Are you so worried about stage fright that you refrain from speaking in public? Is your desire to do public speaking shackled by the idea that you have to overcome your fears first?

Consider this. Sir Laurence Olivier, one of the great thespians of his time had terrible stage fright before his performances, yet he had a long and highly distinguished and successful career.

The point is, you don't wait 'till you're over stage fright to go and speak, you go and speak realizing that you have stage fright, and frankly, so do many great speakers. Stage fright exists because we believe in the 'worst case situation'; that is, if we get up and speak, the worst thing will happen, whatever that is, and we'll be faced with feeling horrible. Why we feel these things has to do with self-image but let's leave the whys and wherefores out of it now. Knowing why you are afraid will not change anything. Suffice it to say that you have stage fright and let's figure out what you can do IN SPITE OF IT!

I have lectured for years; on cruise ships, on radio, and in front of a TV camera. Did I get rid of my fear? of. Let's just say that I enjoy it more than I'm frightened by it. Part of the solution is being prepared. The more you have rehearsed, the more you have made sure that everything is in it's right place, the more relaxed you can be. If your doing a PowerPoint presentations, for example, make sure you have paper copies of the slides to hand out. Just ask yourself – if this goes wrong what can I do to fix it on the fly?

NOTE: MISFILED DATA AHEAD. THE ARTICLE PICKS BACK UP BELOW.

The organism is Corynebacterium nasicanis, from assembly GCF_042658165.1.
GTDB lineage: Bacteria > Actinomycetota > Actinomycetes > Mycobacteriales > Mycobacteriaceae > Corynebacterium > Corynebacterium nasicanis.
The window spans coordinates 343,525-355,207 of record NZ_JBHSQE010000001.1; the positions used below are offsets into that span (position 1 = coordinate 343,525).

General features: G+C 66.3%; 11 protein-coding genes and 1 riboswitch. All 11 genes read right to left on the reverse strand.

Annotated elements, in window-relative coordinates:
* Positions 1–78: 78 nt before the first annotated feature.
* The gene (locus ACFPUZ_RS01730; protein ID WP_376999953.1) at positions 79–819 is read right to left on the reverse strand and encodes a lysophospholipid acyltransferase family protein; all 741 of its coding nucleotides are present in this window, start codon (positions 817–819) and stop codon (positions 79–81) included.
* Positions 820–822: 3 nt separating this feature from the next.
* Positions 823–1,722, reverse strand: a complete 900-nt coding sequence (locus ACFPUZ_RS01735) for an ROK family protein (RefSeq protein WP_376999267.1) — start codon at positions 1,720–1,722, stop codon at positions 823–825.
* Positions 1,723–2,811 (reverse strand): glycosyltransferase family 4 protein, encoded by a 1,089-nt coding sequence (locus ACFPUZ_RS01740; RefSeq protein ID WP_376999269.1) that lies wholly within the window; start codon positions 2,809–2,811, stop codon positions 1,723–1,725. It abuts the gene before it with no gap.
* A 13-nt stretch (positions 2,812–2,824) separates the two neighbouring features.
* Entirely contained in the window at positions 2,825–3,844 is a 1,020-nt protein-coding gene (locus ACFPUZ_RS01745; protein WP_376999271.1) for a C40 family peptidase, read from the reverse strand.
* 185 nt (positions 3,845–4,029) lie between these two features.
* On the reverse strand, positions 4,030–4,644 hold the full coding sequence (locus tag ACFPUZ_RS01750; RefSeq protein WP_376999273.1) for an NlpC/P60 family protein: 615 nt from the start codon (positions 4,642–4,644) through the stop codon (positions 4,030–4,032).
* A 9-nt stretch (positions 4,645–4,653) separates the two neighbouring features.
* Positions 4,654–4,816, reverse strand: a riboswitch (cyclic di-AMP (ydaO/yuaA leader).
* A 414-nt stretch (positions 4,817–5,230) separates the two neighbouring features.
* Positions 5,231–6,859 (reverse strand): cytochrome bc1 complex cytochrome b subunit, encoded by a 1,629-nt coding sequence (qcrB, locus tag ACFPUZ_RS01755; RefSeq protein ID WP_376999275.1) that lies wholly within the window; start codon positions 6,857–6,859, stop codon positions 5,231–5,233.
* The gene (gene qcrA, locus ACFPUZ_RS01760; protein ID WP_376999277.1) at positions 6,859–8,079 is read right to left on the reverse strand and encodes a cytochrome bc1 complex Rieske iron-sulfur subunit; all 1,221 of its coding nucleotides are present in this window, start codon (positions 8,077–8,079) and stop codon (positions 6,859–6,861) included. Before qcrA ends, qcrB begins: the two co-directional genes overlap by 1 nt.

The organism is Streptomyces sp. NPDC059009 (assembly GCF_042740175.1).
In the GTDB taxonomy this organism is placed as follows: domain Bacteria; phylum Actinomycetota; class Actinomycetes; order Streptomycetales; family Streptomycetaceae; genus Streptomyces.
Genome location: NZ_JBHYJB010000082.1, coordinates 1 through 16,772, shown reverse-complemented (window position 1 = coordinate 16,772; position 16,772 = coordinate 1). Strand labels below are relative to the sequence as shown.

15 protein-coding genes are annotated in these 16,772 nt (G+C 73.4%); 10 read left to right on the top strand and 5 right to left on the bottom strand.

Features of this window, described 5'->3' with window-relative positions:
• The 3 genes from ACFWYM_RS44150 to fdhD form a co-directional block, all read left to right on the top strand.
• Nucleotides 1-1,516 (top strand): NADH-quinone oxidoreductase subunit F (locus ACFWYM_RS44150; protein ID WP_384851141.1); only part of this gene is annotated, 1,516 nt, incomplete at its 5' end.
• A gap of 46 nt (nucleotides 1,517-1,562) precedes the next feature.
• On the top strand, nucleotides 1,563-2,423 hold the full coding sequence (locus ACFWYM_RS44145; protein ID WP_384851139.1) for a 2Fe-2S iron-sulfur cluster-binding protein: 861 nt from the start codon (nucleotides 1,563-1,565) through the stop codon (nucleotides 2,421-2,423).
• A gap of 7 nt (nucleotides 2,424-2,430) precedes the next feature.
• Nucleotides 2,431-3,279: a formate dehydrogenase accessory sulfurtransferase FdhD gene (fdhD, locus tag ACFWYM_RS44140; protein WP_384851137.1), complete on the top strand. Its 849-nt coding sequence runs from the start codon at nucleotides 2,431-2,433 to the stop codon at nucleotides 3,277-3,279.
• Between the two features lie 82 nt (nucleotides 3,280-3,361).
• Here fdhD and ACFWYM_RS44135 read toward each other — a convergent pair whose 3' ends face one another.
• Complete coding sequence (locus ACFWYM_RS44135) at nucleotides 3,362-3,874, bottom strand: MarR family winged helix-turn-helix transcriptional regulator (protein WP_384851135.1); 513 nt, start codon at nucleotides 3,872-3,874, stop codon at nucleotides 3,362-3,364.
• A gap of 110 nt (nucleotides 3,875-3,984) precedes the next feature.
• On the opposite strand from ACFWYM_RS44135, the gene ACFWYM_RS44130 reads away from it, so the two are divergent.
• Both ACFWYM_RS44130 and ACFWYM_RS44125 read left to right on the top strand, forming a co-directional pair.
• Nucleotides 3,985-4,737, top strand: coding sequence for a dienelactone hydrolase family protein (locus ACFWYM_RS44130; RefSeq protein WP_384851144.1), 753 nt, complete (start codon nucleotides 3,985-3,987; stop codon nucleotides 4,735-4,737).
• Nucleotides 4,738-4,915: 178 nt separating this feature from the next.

Let's face it, we know that you probably couldn't name the real cause of the fright if you tried; you just are afraid and that's that. These kinds of fears don't go away on their own, and most of the time you can only diminish them. All you really need to know is the extent of your desire you be a public speaker. Do you really want to do it? Is the idea of it exciting, the fear notwithstanding? Can you imagine how much fun it would be if you weren't afraid? If you can answer in the positive to these questions, then the only solution is...the solution. Get up and speak. Know that you will be nervous, know that you might even look it, (although most people don't), but that won't necessarily detract from a good speech, and people quickly overlook the nervousness, (hell, most of them wouldn't do what you're doing). In time, you feel less and less nervous, and you can revel in a job well done.

Author's Bio: 

Phil Méthot, a Montreal, Canada, author and motivational speaker, has been an avid student of human behaviour most of his life. His book "Through the Door!": A Journey to the self , explores the origins of negative self images in a unique way that allows readers to more easily separate the real self from the 'imposed self'.

An accomplished speaker, and two-time President of Pointe-Claire Toastmasters, Phil is a mentor to more than a few aspiring speakers.